Referencing, Copyright and Plagiarism
Writing assignments means researching, reading and exploring ideas to help you form your own opinions. In order to get good marks and use information ethically, there are certain academic conventions or procedures you need to follow:
There are two versions of referencing guidelines for English and Performing Arts, they contain the same information but laid out differently.
Copyright is a law (The Copyright Act 1988) that protects the rights of the owner, or their representative, to have their work used only with their permission. The owner is usually the person who wrote (author) or created (artist, composer, photographer) the work in question.
This means that you can't use another person's words, sound or images without recognising their ownership and gaining their permission. However, a 'fair dealing' rule permits you to copy a limited amount of material, as long as it is for private study or personal research purposes. 'Fair dealing' usually extends to copying:
- 5% of a book or one chapter of a book (whichever is greater)
- one journal article from an issue
- one poem or short story from an anthology (up to 10 pages)
Referencing is a way to acknowledge that you have used the ideas or written/recorded material belonging to another author.
Why do I have to reference?
- It gives authority to your work and demonstrates that you've done the appropriate research for your assignments.
- Referencing enables you and your readers to trace useful material again.
- Providing full references helps you avoid the risk of plagiarism - stealing someone else's ideas.
Remember that you have to give full references for all the materials you use for your assignments - this includes books, journal articles, video material, and internet resources such as websites!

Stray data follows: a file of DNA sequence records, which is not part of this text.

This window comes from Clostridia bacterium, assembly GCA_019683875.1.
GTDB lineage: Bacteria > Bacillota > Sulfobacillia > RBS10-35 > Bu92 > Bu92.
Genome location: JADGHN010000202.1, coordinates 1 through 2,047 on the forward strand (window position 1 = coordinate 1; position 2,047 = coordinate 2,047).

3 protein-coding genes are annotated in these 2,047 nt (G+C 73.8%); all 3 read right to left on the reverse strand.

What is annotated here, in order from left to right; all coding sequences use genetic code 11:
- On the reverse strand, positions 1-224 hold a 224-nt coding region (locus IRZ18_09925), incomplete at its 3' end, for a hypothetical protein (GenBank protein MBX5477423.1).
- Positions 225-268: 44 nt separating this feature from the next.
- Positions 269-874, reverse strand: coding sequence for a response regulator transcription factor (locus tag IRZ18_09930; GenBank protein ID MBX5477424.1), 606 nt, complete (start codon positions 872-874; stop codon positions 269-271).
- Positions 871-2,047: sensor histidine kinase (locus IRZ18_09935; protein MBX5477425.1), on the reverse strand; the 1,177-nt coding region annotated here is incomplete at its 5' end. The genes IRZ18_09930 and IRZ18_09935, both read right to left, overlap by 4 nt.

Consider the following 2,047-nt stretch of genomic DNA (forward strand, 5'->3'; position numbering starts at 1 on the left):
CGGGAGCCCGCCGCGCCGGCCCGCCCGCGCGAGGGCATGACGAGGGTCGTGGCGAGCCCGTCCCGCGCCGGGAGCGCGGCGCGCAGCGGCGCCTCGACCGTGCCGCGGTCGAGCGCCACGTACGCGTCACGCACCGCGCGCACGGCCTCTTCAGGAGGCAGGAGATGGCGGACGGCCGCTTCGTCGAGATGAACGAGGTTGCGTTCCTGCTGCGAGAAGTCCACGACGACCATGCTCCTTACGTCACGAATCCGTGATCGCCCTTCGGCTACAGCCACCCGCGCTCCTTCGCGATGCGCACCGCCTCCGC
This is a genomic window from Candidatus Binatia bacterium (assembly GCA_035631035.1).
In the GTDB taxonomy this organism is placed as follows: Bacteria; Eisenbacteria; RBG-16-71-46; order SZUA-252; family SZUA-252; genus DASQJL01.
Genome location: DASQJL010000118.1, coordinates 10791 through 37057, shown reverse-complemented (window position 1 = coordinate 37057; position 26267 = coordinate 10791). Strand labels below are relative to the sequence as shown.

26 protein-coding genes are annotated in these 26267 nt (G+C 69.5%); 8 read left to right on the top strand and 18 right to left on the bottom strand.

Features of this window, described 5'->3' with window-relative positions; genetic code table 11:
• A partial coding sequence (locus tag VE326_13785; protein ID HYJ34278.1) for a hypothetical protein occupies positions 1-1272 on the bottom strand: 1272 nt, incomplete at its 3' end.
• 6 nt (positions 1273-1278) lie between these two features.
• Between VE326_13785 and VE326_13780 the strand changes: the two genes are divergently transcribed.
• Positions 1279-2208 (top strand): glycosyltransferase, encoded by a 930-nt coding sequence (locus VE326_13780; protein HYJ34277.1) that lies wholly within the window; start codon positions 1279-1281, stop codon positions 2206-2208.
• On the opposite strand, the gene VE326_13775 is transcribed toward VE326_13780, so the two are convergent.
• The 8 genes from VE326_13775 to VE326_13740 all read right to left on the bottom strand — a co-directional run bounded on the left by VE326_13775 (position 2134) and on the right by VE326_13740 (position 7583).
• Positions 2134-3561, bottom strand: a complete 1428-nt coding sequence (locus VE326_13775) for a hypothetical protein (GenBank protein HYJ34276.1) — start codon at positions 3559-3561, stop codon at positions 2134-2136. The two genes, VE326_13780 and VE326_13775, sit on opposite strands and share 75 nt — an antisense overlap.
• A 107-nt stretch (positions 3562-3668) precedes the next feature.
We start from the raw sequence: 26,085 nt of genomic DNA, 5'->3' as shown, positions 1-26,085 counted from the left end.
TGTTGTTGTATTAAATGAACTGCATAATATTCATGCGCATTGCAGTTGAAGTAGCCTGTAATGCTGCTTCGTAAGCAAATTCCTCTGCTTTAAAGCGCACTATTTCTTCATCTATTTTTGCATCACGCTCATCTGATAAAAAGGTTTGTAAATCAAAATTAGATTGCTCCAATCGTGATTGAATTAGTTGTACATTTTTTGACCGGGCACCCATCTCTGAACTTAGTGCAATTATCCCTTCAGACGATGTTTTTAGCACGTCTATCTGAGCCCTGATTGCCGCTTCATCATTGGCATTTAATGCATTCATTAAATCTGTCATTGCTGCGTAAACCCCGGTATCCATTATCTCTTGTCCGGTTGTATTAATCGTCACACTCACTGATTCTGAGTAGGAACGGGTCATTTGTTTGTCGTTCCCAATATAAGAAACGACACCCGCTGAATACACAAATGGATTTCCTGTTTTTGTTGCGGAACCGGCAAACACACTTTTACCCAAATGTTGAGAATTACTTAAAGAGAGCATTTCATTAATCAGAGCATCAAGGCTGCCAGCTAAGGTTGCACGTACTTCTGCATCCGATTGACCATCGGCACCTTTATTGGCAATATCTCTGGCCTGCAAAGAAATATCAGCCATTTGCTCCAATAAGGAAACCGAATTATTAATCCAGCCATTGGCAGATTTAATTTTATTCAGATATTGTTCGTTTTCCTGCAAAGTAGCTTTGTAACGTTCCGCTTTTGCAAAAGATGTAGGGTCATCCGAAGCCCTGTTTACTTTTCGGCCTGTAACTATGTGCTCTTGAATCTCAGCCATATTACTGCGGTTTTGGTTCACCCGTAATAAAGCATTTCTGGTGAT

Harvard Referencing System
There are two kinds of references: textual references (i.e. references within the text) and a list of references cited (i.e. the bibliography), which is given at the end of the assignment.
References within the text:
- Links the information used in the text to its source.
- Includes the following: Author's surname, date of publication, and, if relevant, a particular page. All information is given in round brackets.
Example: There is some evidence (Jones 1992, p. 97) that these figures are incorrect. OR Jones (1992, p. 97) argues that these figures are incorrect.
Creating a bibliography:
- Arranged in alphabetical order.
- Includes items referred to in the text and anything else used as background reading.
- Includes the following: Author, full title and volume number (if there is one), place of publication and publisher, date and edition (found on copyright page).
- There is an example of an imaginary copyright page from a made-up book here. You can use this page to find the location of the key details for a Harvard book reference.
Plagiarism means failing either intentionally (I meant to do it) or unintentionally (I didn't realise I was doing it) to give recognition to the work and/or ideas of others in your own work. There are many reasons why a student might plagiarise, but it is important to remember that plagiarism is an academic offence and, if caught, you could lose marks for your assignment, fail a module or even fail your degree.
Plagiarism can be avoided by making sure:
- you learn how to reference
- you learn how to paraphrase correctly
- you develop your own writing style
- you make sensible notes when reading
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